Tuesday, January 27, 2009

Getting more from games

The problem with games is that they have this annoying tendency to end. So if gamers want more, they have limited options. One, of course, is to buy more games, but that can get pretty costly over time, especially at a $50-$75 price tag per. Piracy works, but not for the morally sound gamer. Besides, what’s the best way to extend the life of a good game? Mods, expansions, and downloadable content (DLC), that’s how.

Mods have been around for a long time, almost as long as games have existed on the PC. The earliest recorded game mod appeared in 1983, with a fan-made version of Wolfenstein replacing the Nazis, items, and areas with Smurf themes.

Ever since, devoted players, designers, and other sorts of geeks have been making new content to revive old games. Everything exists for games these days; new textures for walls, new weapons, new allies or monsters. Even new modes of gameplay entirely, like the Invasion mod for Unreal Tournament, which changes a deathmatch free-for-all into a co-op monster defense. Some mods are even official; companies like Bethesda releasing expansion packs for their popular games, such as Shivering Isles for Oblivion and the upcoming Operation: Anchorage for Fallout 3.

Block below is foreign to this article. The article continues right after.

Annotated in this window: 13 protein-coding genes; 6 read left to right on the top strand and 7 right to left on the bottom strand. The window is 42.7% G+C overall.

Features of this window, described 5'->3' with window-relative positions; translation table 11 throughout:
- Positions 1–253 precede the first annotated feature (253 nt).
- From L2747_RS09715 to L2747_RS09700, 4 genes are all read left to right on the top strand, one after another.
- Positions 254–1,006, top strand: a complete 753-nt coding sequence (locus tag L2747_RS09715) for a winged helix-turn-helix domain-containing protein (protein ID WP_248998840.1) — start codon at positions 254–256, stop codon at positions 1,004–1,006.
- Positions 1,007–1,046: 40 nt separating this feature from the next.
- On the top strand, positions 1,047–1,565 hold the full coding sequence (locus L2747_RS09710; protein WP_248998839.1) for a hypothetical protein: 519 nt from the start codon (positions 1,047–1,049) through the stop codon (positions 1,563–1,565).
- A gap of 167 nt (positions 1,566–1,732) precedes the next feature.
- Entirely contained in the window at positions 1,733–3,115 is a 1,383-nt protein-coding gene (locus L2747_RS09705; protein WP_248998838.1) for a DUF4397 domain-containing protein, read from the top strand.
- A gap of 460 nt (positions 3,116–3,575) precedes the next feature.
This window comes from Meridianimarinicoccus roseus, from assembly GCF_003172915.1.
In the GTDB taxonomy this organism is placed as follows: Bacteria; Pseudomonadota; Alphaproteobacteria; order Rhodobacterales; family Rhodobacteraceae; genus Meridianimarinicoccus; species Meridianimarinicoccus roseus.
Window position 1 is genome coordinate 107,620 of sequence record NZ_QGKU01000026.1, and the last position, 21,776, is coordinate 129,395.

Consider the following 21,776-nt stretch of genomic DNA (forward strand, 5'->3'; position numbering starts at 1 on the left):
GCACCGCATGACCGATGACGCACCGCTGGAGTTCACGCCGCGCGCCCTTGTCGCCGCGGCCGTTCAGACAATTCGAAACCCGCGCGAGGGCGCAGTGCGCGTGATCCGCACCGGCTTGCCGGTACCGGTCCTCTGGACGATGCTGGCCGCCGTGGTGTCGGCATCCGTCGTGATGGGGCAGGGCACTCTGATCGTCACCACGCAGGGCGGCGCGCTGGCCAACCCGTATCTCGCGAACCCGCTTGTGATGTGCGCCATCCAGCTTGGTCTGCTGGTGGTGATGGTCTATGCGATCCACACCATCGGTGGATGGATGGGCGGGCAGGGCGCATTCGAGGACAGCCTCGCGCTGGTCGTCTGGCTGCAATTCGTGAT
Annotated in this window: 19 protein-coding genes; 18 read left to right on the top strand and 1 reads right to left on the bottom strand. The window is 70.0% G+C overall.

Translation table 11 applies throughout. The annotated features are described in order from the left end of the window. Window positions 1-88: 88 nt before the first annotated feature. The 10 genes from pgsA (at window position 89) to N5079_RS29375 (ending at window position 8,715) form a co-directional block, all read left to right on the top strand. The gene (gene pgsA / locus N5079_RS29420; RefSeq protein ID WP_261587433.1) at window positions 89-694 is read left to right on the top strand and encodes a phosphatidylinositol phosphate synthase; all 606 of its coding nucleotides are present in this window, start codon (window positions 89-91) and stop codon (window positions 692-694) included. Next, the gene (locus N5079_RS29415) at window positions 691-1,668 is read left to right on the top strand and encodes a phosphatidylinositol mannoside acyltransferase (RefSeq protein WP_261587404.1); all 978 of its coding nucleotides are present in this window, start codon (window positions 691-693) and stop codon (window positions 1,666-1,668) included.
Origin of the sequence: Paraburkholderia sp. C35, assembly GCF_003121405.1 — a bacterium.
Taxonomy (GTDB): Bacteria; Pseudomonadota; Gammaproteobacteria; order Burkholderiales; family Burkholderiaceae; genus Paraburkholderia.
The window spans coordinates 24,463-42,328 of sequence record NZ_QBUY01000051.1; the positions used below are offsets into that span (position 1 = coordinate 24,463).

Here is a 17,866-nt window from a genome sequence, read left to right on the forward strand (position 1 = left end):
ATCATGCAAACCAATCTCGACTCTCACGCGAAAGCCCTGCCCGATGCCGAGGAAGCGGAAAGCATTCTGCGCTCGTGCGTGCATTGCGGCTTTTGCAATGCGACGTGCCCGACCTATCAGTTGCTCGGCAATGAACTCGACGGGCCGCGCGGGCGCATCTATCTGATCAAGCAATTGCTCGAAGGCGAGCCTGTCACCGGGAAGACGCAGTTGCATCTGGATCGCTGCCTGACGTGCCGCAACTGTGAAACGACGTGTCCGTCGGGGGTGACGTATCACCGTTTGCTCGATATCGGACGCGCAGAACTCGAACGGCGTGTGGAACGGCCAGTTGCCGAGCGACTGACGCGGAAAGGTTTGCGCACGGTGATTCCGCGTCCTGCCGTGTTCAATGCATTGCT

Then, game consoles found this new invention they could connect to and use: the internet. With the inclusion of hard drives in the new generation consoles, the ability to deliver patches and mods to console games was suddenly available. One of the worst possible things that could happen to a console game was the inclusion of a critical flaw that made the game easily broken, easily abused, or in the worst case, completely unplayable. But patches available over the internet made it possible to fix issues and, more importantly, add content to games already on the market.

While PC games have been doing this for years, consoles get the cream of the crop. Anyone can create mods for PC games, and this results in a flooded market of free downloads, the majority of which often suck. Some are poor quality graphically, and many are unbalanced and break the game. On the consoles, only the best mods are allowed on the market and sanctioned for distribution.

Of course, there’s always the issue of cost. Almost always, console expansions cost money. For instance, the upcoming Operation: Anchorage for Fallout 3 costs 800 Microsoft Points, which is $10. Similar expansions for the PC can cost as much as $30.

On the other hand, the majority of the PC mods available are free. This means it’s easy to trick out a game and add hours of content without paying a dime. Again, though, you have to be careful or else you end up with a bunch of conflicting mods, or terrible mods, or mods that break the balance of the game.

So what’s the benefit of console DLC? Games. Not just expansions and mods, but whole extra games can be bought and downloaded no other way. Games like Braid, which has yet to be released for the PC, and which WB will write about later. Meanwhile, DLC and mods are the Web2.0 of gaming: user-generated content distributed to everyone through the medium of the Internet.

Welcome, our new downloadable overlords.

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